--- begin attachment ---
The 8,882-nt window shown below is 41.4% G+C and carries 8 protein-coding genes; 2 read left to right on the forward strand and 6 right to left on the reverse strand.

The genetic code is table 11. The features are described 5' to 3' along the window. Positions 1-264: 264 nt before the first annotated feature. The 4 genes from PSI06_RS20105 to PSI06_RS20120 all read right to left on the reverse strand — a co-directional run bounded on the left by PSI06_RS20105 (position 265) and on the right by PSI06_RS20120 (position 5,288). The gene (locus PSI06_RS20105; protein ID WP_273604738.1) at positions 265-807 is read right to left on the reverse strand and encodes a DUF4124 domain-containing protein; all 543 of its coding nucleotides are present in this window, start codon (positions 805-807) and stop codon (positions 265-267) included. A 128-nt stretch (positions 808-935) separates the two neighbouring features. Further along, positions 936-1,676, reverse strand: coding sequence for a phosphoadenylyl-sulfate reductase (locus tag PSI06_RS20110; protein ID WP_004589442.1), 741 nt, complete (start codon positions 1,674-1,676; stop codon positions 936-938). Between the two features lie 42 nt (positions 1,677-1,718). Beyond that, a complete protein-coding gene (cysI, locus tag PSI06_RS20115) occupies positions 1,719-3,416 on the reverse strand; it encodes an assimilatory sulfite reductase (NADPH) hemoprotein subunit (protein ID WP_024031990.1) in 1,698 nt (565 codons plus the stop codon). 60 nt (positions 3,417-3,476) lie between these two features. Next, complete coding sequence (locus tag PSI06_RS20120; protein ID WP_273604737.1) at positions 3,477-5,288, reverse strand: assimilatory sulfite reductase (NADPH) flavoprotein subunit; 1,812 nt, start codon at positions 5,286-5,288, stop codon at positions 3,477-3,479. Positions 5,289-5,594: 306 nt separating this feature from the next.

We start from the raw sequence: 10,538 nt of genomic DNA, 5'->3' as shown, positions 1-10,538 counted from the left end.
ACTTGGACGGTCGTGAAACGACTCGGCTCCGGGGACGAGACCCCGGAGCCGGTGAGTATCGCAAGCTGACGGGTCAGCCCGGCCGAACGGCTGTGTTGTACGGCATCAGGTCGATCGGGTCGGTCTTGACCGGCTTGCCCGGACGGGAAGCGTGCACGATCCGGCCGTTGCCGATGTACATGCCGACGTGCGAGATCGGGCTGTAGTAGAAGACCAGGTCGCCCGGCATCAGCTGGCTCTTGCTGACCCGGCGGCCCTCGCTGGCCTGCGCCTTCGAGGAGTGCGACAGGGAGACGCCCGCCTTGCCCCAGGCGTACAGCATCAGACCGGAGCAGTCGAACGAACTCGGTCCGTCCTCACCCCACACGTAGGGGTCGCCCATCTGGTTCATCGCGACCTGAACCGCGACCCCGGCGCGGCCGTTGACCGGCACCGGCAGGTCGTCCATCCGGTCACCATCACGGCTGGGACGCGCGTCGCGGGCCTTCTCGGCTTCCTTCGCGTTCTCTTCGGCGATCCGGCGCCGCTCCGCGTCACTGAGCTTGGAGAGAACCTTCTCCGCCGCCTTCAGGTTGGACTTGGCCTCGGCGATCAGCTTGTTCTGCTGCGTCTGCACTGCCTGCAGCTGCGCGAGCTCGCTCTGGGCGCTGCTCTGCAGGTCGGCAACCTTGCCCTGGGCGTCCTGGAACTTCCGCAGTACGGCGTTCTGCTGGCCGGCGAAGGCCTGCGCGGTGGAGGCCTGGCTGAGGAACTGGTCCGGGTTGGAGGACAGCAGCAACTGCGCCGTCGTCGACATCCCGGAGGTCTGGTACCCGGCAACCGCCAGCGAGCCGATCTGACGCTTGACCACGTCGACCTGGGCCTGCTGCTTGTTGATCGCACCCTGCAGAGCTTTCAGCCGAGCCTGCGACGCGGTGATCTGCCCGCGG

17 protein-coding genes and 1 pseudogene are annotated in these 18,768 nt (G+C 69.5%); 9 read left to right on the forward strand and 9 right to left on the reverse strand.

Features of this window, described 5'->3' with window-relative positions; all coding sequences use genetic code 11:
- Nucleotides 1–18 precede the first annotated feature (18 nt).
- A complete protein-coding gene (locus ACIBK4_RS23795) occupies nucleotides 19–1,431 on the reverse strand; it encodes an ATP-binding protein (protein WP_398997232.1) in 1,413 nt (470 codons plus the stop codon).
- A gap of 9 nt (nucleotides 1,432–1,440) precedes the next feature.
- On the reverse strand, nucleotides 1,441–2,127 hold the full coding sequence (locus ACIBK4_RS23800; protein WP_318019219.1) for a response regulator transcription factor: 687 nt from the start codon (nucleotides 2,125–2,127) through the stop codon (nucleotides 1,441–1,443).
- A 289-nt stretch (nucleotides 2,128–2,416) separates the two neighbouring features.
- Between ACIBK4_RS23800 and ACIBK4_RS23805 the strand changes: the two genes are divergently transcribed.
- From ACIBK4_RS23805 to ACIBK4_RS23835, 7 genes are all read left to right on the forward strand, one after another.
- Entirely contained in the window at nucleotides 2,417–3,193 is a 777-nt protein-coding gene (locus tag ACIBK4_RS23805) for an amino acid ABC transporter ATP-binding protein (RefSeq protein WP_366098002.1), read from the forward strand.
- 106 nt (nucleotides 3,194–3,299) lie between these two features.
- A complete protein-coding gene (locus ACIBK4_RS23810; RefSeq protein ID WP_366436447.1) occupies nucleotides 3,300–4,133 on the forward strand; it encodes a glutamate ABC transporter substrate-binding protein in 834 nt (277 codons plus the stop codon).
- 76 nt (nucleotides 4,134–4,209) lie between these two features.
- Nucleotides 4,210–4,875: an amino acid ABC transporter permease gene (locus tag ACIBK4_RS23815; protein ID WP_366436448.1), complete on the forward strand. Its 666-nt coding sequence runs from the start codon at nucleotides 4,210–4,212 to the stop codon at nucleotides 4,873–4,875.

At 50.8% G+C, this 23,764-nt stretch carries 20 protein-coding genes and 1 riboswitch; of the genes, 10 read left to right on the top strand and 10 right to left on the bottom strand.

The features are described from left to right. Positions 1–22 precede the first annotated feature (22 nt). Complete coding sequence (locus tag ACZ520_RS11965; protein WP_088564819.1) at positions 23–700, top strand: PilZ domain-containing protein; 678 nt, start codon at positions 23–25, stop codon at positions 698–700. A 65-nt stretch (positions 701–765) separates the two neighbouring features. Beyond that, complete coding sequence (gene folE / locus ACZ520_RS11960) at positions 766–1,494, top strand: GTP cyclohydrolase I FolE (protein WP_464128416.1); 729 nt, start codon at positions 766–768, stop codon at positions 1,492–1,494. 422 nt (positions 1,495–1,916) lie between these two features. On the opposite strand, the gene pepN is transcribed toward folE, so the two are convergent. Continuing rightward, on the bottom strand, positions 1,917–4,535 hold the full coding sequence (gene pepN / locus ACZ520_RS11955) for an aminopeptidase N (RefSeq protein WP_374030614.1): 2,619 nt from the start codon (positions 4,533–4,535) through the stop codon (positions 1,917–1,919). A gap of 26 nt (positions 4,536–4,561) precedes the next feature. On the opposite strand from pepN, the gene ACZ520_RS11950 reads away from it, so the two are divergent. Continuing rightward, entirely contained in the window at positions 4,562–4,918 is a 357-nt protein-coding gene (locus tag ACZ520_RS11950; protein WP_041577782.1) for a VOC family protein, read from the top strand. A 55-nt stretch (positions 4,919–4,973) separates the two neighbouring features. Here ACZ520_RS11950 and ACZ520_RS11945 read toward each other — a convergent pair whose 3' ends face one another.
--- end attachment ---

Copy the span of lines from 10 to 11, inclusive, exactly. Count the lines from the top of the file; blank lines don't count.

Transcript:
- On the reverse strand, nucleotides 1,441–2,127 hold the full coding sequence (locus ACIBK4_RS23800; protein WP_318019219.1) for a response regulator transcription factor: 687 nt from the start codon (nucleotides 2,125–2,127) through the stop codon (nucleotides 1,441–1,443).
- A 289-nt stretch (nucleotides 2,128–2,416) separates the two neighbouring features.